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Script favours Croatia in World Cup of upsets

Luka Modric
As the curtain falls on what has been an exhilarating display of football, France could emerge as the world champions on Sunday afternoon, but that will be flowing against the tide of a vexing 2018 World Cup script, argues MQONDISI DUBE

Russia's weather is known to be unforgivingly cold, but when the 32 teams touched down for the 2018 World Cup, temperatures were significantly warmer. 

However, the build-up to the tournament resembled the dominant cold Russian weather; there was no vibe, it was cold.

But once the hosts blasted five past a hapless Saudi Arabia in the opening match, the mood significantly shifted. What followed was end-to-end action, probably the best seen on the field since France 1998.

While in most World Cup tournaments, there have been upsets, these usually come in drips and drabs. But the scriptwriters for the Russia tournament opened the 'upsets' floodgates.

It has been relentless, breath taking action, which saw a first World Cup without one of the regular Big Brothers: Germany, Italy, Argentina and Brazil in the semifinals.

For neutrals, this was the stuff of dreams, a World Cup that did not respect names but form. Italy had failed to make it to the finals for the first time since 1958, with some remarking, "a World Cup without the ‘Azurri’ was like pizza without cheese". 

Germany, in keeping with what is fast becoming an acceptable, but cruel rule, bombed out in the group stages, following in the footsteps of other defending champions, France in 2002, Italy in 2010 and Spain in 2014. Only Brazil upset the script after winning the 2002 edition in South Korea; they refused to bow out in the group stages in Germany in 2006.

The exit of Germany in Russia marked the first major casualty, but the warning lights had already flashed right in Portugal and Argentina's face. Iceland had held Argentina to a 1-1 draw, while Croatia thumped Lionel Messi's side 3-0.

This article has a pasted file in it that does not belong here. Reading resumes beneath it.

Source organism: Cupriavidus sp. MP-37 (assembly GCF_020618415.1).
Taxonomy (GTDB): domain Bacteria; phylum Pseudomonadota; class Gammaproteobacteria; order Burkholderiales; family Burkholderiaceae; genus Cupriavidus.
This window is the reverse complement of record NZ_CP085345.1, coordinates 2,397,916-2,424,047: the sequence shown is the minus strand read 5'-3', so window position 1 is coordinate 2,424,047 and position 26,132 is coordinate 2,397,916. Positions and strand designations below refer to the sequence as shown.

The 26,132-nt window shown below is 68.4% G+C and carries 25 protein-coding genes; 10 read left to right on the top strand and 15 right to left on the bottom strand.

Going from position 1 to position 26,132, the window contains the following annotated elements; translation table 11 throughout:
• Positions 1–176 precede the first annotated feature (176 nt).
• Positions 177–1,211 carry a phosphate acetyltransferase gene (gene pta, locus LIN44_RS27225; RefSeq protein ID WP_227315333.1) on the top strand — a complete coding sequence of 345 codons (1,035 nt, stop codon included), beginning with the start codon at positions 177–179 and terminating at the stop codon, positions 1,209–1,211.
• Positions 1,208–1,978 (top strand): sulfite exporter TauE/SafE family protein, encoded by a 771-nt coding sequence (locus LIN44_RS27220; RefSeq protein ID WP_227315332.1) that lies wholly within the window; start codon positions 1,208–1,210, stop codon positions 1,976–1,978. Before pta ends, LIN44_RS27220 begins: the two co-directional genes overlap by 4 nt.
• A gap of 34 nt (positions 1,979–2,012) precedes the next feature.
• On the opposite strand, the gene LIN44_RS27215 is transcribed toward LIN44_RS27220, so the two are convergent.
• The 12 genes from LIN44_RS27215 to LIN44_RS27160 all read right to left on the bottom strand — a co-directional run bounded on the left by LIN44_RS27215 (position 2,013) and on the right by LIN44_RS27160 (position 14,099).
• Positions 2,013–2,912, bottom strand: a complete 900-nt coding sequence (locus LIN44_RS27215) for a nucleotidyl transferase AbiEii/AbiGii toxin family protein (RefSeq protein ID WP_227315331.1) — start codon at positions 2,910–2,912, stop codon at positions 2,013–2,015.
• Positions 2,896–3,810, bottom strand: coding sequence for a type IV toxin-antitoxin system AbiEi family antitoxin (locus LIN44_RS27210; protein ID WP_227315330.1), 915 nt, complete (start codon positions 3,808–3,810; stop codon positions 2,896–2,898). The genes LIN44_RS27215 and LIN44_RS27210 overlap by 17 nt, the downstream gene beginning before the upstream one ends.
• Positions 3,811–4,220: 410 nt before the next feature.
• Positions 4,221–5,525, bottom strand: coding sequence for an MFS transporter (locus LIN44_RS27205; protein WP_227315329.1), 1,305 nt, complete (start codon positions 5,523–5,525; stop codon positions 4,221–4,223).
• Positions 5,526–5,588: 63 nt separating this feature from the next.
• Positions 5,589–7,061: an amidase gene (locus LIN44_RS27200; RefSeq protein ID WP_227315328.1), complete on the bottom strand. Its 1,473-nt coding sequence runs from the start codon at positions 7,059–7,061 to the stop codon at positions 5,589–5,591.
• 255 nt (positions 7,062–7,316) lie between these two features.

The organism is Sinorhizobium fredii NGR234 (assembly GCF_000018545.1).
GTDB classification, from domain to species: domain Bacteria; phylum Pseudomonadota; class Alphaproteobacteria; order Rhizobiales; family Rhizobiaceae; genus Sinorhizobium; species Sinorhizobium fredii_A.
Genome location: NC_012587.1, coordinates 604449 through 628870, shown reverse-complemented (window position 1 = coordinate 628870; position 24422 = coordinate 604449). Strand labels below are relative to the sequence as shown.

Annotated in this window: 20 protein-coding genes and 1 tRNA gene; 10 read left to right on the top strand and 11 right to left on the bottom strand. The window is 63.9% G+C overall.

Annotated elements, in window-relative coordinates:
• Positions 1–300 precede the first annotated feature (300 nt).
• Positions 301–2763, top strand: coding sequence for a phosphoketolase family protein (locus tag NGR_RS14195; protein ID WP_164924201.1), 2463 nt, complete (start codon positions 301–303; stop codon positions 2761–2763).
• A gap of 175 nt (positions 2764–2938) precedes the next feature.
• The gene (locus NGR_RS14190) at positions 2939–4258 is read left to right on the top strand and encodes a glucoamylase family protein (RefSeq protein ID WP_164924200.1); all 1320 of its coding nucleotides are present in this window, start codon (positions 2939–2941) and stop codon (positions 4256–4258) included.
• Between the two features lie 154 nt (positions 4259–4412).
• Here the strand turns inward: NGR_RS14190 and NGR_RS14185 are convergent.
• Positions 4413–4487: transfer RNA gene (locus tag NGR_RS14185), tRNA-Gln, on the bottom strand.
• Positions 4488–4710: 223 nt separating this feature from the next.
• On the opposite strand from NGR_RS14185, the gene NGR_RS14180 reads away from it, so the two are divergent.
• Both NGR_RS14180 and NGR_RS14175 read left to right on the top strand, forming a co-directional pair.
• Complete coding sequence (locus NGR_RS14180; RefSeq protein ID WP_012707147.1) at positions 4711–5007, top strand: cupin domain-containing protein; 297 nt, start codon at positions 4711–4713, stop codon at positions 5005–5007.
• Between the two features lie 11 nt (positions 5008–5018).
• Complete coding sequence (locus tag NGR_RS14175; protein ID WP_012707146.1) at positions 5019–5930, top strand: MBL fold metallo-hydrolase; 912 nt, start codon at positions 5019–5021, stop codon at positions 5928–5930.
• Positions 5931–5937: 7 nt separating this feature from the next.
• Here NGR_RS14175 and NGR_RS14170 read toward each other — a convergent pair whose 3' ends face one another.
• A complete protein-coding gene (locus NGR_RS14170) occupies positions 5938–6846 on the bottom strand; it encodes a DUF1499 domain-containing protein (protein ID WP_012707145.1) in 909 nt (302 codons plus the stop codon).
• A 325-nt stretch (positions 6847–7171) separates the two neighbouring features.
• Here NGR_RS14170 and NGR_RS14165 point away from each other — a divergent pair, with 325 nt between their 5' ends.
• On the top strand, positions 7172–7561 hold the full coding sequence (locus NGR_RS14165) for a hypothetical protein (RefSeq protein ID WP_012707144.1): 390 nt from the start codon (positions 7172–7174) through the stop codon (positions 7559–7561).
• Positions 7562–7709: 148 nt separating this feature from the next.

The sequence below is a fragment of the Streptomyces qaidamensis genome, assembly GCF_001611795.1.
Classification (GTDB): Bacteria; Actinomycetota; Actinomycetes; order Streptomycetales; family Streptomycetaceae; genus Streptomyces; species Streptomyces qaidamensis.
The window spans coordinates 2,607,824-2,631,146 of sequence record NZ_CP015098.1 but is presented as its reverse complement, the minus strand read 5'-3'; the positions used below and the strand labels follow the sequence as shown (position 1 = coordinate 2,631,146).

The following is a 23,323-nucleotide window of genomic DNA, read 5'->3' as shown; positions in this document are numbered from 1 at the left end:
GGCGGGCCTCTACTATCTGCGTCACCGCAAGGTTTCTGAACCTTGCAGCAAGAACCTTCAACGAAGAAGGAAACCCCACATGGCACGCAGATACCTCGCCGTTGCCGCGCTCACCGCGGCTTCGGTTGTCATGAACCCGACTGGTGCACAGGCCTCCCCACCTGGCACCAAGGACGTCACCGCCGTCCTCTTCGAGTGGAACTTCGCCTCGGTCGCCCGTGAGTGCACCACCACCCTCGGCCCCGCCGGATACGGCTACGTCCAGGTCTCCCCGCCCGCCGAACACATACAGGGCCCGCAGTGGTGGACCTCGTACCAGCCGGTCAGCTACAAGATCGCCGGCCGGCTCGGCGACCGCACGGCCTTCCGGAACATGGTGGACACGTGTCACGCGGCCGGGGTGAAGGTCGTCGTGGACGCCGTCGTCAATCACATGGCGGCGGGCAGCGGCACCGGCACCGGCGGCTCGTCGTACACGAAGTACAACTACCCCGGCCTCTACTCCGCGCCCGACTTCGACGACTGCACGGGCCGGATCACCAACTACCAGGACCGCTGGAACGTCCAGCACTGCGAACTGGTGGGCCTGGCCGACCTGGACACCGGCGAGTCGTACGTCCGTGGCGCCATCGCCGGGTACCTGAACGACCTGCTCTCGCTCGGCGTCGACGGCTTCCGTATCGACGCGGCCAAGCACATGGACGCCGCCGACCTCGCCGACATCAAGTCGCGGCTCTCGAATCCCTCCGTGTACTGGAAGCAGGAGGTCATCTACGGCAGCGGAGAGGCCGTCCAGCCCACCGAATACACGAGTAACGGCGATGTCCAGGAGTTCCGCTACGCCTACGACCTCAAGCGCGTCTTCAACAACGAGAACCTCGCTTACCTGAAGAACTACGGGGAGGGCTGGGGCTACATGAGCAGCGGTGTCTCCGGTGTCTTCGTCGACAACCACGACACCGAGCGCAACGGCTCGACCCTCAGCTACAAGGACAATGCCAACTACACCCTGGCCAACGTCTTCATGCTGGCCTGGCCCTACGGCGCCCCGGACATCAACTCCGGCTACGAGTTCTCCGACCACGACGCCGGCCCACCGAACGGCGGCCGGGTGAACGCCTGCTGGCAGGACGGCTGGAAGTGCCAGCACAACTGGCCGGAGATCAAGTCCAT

Portugal almost went out and had to cling on against an unheralded Iran while Argentina were minutes away from elimination when Marcos Rojo popped up with an 84th minute winner against Nigeria in the final round

of the group matches.

The stage had been perfectly set for an exhilarating tournament and one-by-one, the giants began tumbling out.

Portugal and Argentina did not last long, taking the next off-ramp; the round of 16. Before long, the most successful team in the World Cup history, Brazil was at the boarding gate ready to fly back to Brasília after a 2-1 loss to Belgium. Before then, Belgium had to hang on for dear life, as they needed a late winner to dispatch a stubborn Japan 3-2, in the round of 16.

Russia, after suffering a 3-0 reversal at the hands of Uruguay, were seen as no hoppers against 2010 champions, Spain in the round of 16. But true to the script, Russia breezed through, to make it to the quarterfinals for the first time since 1970.

The semi finalists had two previous winners, France and England, who were the 'script spoilers' although the English's progress is in line with the shock results. England has been far from impressive in recent tournaments, and was only making the semifinals for the first time since 1990.

There was a prospect of a final of novices, had Belgium triumphed over France and Croatia overcame England.

Belgium failed to read the right script, as Samuel Umtiti rose above Marouane Fellani to power in the winner for France. But the script was back and firmly intact when Ivan Perisic pushed the ball home, to cancel out the England opener on Wednesday night. The game went into extra time and Mario Mandzukic reacted the fastest to a ball played into the box, to fire Croatia to their first ever World Cup final. 

For now, France is the major impediment to the completion of an amazing World Cup script. Croatia, a nation of just over four million people, now carries the gargantuan task of crafting the perfect, unimagined World Cup script in recent years.




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